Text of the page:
Setting up the “Photo Reference for Comic Artists Fan Page” was free and easy. If you were able to sign up for Facebook and set up a profile, you can figure out how to set up a fan page. For content, I uploaded sample photos from each of the books. It’s basically the same stuff that I have posted over in Flickr galleries and on my personal website.

Photo Reference for Comic Artists

So once you do that, you need to let people know about your page. Right now, I am promoting on the cheap. Basically, I shared the link with everyone in my Facebook Friends list who would be remotely interested in the page.

To my surprise, I got a dozen people on the first day, and then it quickly picked up from there. In less than two weeks, I had hit 200 fans. Not bad for word of mouth (WOM) promotion.

At that point, I had an audience. So I started uploading extra photos, like behind the scene shots that nobody has ever seen. As I posted pictures, people started giving it that thumbs-up “like,” which is a virtual endorsement. That resulted in more people signing up to be fans of the page. In the social marketing space, it’s all about relationships, so virtual approval is hugely important.

As a marketing channel, Facebook Fan Page is an free and easy way to begin spreading your brand message. Facebook even offers some rudimentary statistics and demographic information. It’s not very useful at this point, since my trends are just creating an initial baseline of information. At 10,000 fans you get access to more detailed analytics, but it’s unlikely that such a deep vertical like my books has that much of a broad-based appeal. But you never know.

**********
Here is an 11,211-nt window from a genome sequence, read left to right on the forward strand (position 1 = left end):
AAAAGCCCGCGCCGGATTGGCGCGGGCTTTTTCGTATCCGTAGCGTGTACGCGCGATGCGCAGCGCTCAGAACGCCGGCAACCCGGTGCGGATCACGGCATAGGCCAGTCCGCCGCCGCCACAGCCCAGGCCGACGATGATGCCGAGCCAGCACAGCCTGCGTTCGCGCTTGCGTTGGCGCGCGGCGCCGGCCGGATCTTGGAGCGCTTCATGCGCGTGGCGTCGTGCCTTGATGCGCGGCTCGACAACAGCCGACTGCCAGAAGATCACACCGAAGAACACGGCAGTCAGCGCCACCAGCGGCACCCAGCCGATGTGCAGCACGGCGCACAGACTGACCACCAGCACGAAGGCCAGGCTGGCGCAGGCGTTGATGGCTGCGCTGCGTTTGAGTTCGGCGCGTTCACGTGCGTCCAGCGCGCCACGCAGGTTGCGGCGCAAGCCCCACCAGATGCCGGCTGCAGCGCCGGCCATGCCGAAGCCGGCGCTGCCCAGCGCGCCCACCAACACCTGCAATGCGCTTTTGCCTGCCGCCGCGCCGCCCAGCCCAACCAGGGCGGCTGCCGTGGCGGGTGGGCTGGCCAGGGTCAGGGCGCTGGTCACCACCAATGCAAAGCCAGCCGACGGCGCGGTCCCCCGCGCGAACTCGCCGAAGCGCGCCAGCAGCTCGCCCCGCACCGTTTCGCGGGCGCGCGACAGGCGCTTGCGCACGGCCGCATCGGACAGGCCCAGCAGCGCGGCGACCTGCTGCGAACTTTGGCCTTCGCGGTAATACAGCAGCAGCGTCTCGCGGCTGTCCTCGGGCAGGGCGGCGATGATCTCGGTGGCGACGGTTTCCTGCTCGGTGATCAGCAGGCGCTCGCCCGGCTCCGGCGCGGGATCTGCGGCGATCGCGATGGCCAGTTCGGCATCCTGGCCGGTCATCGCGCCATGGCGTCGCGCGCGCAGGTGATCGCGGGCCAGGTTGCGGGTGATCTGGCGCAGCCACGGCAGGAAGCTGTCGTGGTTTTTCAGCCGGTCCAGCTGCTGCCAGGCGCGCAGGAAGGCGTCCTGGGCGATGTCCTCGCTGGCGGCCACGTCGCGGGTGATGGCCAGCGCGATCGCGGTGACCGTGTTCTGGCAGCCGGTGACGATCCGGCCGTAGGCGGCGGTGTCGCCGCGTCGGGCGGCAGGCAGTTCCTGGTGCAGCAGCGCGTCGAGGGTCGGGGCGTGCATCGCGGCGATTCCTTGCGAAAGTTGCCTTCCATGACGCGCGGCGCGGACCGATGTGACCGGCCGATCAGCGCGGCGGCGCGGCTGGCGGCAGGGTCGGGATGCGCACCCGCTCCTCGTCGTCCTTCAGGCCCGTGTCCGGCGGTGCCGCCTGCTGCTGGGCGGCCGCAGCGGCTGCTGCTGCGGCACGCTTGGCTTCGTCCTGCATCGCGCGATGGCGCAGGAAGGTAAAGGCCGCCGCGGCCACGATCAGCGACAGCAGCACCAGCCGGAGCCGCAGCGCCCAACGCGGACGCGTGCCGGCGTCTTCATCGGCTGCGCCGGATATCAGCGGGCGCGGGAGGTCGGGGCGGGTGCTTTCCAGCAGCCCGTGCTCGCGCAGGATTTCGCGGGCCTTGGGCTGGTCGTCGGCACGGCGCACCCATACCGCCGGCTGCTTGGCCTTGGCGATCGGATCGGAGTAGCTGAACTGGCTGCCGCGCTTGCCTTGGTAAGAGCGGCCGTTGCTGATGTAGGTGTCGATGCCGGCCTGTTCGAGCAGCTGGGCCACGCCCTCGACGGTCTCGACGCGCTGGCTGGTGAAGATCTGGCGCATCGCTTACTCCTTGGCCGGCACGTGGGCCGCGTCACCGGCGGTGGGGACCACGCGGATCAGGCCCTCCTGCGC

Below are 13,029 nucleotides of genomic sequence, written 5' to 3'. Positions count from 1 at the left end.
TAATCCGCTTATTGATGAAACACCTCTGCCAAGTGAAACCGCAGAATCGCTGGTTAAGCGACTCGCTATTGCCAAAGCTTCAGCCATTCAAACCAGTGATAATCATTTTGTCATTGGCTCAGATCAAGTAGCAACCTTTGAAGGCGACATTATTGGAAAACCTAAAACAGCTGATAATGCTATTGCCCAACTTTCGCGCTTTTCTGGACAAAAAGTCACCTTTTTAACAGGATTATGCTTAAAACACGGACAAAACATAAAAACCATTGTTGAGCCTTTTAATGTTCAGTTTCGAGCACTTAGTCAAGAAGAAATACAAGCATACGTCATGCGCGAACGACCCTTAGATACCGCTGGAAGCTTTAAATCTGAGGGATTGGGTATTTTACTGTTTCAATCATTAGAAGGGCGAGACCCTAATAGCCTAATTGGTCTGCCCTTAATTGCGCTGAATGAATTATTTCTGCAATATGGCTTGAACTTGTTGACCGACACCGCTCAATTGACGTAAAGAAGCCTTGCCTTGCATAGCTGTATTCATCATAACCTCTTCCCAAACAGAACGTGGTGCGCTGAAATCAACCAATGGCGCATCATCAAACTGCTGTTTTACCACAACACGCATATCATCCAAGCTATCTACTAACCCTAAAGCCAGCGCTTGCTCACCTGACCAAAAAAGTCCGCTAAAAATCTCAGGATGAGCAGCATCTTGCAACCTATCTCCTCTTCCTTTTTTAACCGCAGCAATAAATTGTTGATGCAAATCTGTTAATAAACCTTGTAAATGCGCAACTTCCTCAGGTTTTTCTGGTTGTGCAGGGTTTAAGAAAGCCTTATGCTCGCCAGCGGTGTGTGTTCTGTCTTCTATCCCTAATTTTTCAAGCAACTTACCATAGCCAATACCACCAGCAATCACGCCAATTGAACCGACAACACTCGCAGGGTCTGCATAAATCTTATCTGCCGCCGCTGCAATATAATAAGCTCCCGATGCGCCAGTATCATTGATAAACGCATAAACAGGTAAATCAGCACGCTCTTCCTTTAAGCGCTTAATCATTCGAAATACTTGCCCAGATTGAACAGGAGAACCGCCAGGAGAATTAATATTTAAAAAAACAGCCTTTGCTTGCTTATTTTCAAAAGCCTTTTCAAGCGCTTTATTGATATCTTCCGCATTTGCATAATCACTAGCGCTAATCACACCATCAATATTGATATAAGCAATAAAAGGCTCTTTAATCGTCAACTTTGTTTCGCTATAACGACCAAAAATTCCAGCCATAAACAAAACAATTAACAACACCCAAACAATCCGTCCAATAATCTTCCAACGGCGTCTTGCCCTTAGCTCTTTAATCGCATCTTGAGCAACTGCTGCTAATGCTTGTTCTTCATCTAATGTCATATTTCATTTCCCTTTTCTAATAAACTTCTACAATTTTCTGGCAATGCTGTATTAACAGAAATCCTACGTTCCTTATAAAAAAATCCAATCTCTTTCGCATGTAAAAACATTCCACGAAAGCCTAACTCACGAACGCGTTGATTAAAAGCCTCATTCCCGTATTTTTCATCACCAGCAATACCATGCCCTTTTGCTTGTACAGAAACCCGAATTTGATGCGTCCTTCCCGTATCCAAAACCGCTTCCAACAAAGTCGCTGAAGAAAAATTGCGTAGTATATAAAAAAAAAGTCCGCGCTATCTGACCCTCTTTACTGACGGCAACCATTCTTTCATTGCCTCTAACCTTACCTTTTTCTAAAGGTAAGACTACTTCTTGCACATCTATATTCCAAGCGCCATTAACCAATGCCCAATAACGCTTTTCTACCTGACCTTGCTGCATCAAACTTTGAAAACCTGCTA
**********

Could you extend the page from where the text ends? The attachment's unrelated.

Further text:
Next month, I’ll try Facebook’s built-in advertising network to drive more awareness of the fan page. But for now, I am content recruiting fans organically, as they discover my page through their actual social network.

The next few weeks will be focused on posting new information and photos to get people engaged with the fan page. I’ll try running contest, just to see if people will participate. It will be at least six months before I get information about book sales, so I won’t know if this actually helps my long-term goal of selling books.

Stay tuned. More to come. Oh, and don’t forget to become a fan!

LINKS – NOT NECESSARILY ENDORSEMENTS:

Kindle Sells Big for Holidays

Kindle DXAmazon’s announcement that they sold a lot of Kindle 2 ereaders comes as no surprise. The big news was that, according to Amazon, the Kindle was the best selling item ever on Amazon.com.

Okay, that’s big news for several reasons. For starters, the obvious is that the reading public seems ready for another tech toy, even if it’s kind of expensive and primarily a single-use device. It’s also big news for Barnes & Nobles, which seems to have missed a big opportunity by not being ready with their Nook ereader for this holiday season.

I went to the B&N store near my house and checked out the Nook. It was, as I expected, just like the Kindle. I mean, other than the somewhat minor difference in navigation (that little color strip at the bottom), it looked and felt like my Kindle. Except…well, except I couldn’t buy one on impulse. Ironically, I did leave purchasing a Sudoku book as a Christmas gift. Print, for my analog father.

Borders recently announced that they’d be selling ebooks. It’s sort of sad, though, since the Borders near my house is now going out of business. I’d purchased a lot of books from that store over the years and I’m sad to see them go, but Borders is starting to look like a casualty of a much larger war being waged among bigger, better armed opponents.

And, addressing the 800 pound gorilla in the room, everyone is talking about the eagerly anticipated Apple tablet. The tech press thinks that it will be dubbed the iSlate or iTablet, since Apple seems to own the domain name iTablet.com.

Anyway, if Apple actually enters the tablet PC market — and offers ebook reading software — this could have a significant effect on how we read and consume books. And if you read comics, a color tablet will quickly change how you buy and collect comic books. The aspect ratio of a vertical tablet will complement how current comic books are formatted.

If the iTablet is like a giant iPod Touch or iPhone, as some experts predict, it will be an amazing, game-changing device.

Lots of excitement out there. Sad to see Borders go. Looking forward to the iTablet. Hope the Barnes & Nobles near my house stays in business.